The US-based nuclear energy company Westinghouse, which yesterday confirmed it had filed for Chapter 11 bankruptcy protection, has reached an agreement with each owner of the US AP1000 reactor projects to continue work on the units during an initial assessment period, the company said in a statement on 29 March 2017. There are two AP1000 units under construction at the Summer nuclear power station in South Carolina and two at the Vogtle station in Georgia. The Summer units are being built by South Carolina Electric & Gas and Santee Cooper, and the Vogtle units by Georgia Power, a subsidiary of Southern Company. Georgia Power said in a statement on 29 March 2017 that it and co-owners had been preparing for the possibility of a Westinghouse bankruptcy. The Vogtle owners are conducting a review of the cost to complete the nuclear units being built by Westinghouse and to determine the impact of the bankruptcy on the project, the statement said. Westinghouse said it remains committed to its AP1000 technology and will continue its existing projects in China as well as pursuit of other potential projects. There are four AP1000 reactors under construction in China, two each at the Sanmen and Haiyang nuclear sites. Westinghouse said operations in its Asia and Europe, the Middle East and Africa regions are not affected by the bankruptcy filings. Westinghouse said it is seeking to restructure as a result of “certain financial and construction challenges” in its US AP1000 projects. The company said it has obtained $800m (€745m) in financing from a third-party lender to help fund and protect its core businesses during its reorganisation.
Nucnet 30th March 2017 read more »
With Toshiba’s Westinghouse subsidiary filing for Chapter 11 bankruptcy, the US taxpayer could end up losing billions due to the Federal loan guarantees facilitated by a Republican Congress in 2005, and handed over by Obama, and the head of the US Dept of Energy, Ernst Moniz. Obama was apparently owned by the nuclear industry, especially Exelon, and the wife of Moniz has Japanese roots. Ratepayers have been, and will be, scammed, as well. The chance of losing the taxpayer money was known to be in the range of 40 to 50% based on history, but it’s not their money so they didn’t care. The Federal loan guarantee was given well after the Fukushima disaster and well after it was known that a nuclear project in Taiwan, involving Toshiba, was years behind and billions over cost. The only bigger scam was Obama spending approximately $2 billion per year of taxpayer money to import foreign nuclear waste to be dumped in the US, while pretending it was about nuclear nonproliferation. That cost will be never-ending due to the nature of nuclear waste.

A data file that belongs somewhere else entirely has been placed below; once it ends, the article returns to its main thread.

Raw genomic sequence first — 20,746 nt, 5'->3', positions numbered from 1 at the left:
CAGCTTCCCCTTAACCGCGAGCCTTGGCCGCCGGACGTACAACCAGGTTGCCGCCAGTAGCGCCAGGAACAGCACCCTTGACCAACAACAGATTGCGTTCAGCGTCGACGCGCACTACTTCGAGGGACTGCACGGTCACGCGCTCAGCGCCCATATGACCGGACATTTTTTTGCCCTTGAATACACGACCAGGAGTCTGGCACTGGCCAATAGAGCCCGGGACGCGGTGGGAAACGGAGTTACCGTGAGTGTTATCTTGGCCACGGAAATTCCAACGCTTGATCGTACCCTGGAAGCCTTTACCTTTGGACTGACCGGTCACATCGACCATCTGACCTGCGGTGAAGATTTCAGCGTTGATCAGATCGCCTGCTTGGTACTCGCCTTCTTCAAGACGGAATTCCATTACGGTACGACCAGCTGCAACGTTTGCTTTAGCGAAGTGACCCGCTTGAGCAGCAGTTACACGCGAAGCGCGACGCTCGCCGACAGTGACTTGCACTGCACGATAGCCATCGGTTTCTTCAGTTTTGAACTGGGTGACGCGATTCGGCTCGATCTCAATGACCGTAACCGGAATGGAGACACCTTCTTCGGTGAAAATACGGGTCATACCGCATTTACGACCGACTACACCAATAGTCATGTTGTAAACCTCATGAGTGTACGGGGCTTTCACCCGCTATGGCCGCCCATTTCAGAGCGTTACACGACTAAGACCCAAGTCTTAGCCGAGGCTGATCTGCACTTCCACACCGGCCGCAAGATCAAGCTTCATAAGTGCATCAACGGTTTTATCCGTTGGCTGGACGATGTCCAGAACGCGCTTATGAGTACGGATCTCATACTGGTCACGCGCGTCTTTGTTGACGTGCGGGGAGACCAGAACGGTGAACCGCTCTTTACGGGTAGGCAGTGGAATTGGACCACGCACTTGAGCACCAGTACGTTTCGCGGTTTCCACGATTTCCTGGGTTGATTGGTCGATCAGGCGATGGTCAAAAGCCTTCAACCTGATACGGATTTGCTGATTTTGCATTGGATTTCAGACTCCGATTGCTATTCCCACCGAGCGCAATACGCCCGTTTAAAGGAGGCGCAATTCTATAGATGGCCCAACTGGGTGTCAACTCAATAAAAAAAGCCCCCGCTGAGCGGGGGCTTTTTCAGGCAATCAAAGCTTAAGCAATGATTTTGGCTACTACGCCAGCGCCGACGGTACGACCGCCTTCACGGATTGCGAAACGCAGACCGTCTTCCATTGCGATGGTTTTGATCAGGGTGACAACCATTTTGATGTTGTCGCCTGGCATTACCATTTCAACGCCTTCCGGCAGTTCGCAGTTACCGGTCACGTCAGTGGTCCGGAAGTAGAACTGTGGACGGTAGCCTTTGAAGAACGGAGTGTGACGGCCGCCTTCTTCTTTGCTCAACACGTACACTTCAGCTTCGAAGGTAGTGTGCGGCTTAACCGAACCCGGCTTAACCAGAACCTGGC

Mining Awareness 30th March 2017 read more »
News that one of the world’s biggest nuclear power constructors, Westinghouse, has filed for bankruptcy in with debts of over $10 billion has put the entire sector on notice and issued a dire warning to nuclear investors everywhere, writes Jim Green. Among the likely casualties: the UK’s Moorside nuclear complex in Cumbria.
Ecologist 30th March 2017 read more »